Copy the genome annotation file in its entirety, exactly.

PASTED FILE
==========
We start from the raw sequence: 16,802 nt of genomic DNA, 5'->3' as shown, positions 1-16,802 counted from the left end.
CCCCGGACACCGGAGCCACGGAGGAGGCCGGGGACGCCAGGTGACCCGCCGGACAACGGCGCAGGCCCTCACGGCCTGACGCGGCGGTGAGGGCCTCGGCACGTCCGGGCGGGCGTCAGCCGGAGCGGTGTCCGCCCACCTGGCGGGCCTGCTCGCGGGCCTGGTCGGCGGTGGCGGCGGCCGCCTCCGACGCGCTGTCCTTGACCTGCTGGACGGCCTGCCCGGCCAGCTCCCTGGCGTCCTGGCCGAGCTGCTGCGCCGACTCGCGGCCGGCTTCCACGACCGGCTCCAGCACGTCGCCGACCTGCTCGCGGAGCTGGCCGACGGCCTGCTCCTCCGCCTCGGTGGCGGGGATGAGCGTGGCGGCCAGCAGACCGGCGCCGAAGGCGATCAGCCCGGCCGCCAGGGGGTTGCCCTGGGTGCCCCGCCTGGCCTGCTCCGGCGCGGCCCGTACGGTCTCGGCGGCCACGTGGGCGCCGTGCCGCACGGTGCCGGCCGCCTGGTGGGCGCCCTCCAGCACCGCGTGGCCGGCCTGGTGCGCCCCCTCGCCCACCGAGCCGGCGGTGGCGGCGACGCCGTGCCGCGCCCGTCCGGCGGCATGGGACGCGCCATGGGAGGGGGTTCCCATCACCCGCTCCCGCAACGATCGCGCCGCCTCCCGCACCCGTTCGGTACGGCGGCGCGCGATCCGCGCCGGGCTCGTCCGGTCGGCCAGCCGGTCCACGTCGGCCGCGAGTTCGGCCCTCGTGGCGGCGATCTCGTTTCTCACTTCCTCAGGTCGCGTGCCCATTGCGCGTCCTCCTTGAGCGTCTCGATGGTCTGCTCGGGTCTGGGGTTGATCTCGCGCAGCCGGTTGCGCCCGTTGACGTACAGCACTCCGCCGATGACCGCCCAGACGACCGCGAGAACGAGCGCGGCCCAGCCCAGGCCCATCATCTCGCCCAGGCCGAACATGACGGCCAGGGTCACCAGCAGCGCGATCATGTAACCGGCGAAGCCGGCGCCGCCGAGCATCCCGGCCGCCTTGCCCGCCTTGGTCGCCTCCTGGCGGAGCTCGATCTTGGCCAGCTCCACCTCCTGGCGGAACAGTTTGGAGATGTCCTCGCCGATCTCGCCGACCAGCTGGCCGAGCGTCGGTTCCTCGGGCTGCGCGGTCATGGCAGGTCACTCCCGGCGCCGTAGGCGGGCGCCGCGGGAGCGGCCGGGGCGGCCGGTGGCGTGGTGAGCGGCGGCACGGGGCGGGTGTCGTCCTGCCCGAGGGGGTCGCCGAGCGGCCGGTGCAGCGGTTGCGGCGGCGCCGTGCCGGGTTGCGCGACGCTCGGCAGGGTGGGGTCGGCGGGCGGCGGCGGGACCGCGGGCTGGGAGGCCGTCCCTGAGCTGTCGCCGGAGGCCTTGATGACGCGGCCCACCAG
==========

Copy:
We start from the raw sequence: 16,802 nt of genomic DNA, 5'->3' as shown, positions 1-16,802 counted from the left end.
CCCCGGACACCGGAGCCACGGAGGAGGCCGGGGACGCCAGGTGACCCGCCGGACAACGGCGCAGGCCCTCACGGCCTGACGCGGCGGTGAGGGCCTCGGCACGTCCGGGCGGGCGTCAGCCGGAGCGGTGTCCGCCCACCTGGCGGGCCTGCTCGCGGGCCTGGTCGGCGGTGGCGGCGGCCGCCTCCGACGCGCTGTCCTTGACCTGCTGGACGGCCTGCCCGGCCAGCTCCCTGGCGTCCTGGCCGAGCTGCTGCGCCGACTCGCGGCCGGCTTCCACGACCGGCTCCAGCACGTCGCCGACCTGCTCGCGGAGCTGGCCGACGGCCTGCTCCTCCGCCTCGGTGGCGGGGATGAGCGTGGCGGCCAGCAGACCGGCGCCGAAGGCGATCAGCCCGGCCGCCAGGGGGTTGCCCTGGGTGCCCCGCCTGGCCTGCTCCGGCGCGGCCCGTACGGTCTCGGCGGCCACGTGGGCGCCGTGCCGCACGGTGCCGGCCGCCTGGTGGGCGCCCTCCAGCACCGCGTGGCCGGCCTGGTGCGCCCCCTCGCCCACCGAGCCGGCGGTGGCGGCGACGCCGTGCCGCGCCCGTCCGGCGGCATGGGACGCGCCATGGGAGGGGGTTCCCATCACCCGCTCCCGCAACGATCGCGCCGCCTCCCGCACCCGTTCGGTACGGCGGCGCGCGATCCGCGCCGGGCTCGTCCGGTCGGCCAGCCGGTCCACGTCGGCCGCGAGTTCGGCCCTCGTGGCGGCGATCTCGTTTCTCACTTCCTCAGGTCGCGTGCCCATTGCGCGTCCTCCTTGAGCGTCTCGATGGTCTGCTCGGGTCTGGGGTTGATCTCGCGCAGCCGGTTGCGCCCGTTGACGTACAGCACTCCGCCGATGACCGCCCAGACGACCGCGAGAACGAGCGCGGCCCAGCCCAGGCCCATCATCTCGCCCAGGCCGAACATGACGGCCAGGGTCACCAGCAGCGCGATCATGTAACCGGCGAAGCCGGCGCCGCCGAGCATCCCGGCCGCCTTGCCCGCCTTGGTCGCCTCCTGGCGGAGCTCGATCTTGGCCAGCTCCACCTCCTGGCGGAACAGTTTGGAGATGTCCTCGCCGATCTCGCCGACCAGCTGGCCGAGCGTCGGTTCCTCGGGCTGCGCGGTCATGGCAGGTCACTCCCGGCGCCGTAGGCGGGCGCCGCGGGAGCGGCCGGGGCGGCCGGTGGCGTGGTGAGCGGCGGCACGGGGCGGGTGTCGTCCTGCCCGAGGGGGTCGCCGAGCGGCCGGTGCAGCGGTTGCGGCGGCGCCGTGCCGGGTTGCGCGACGCTCGGCAGGGTGGGGTCGGCGGGCGGCGGCGGGACCGCGGGCTGGGAGGCCGTCCCTGAGCTGTCGCCGGAGGCCTTGATGACGCGGCCCACCAG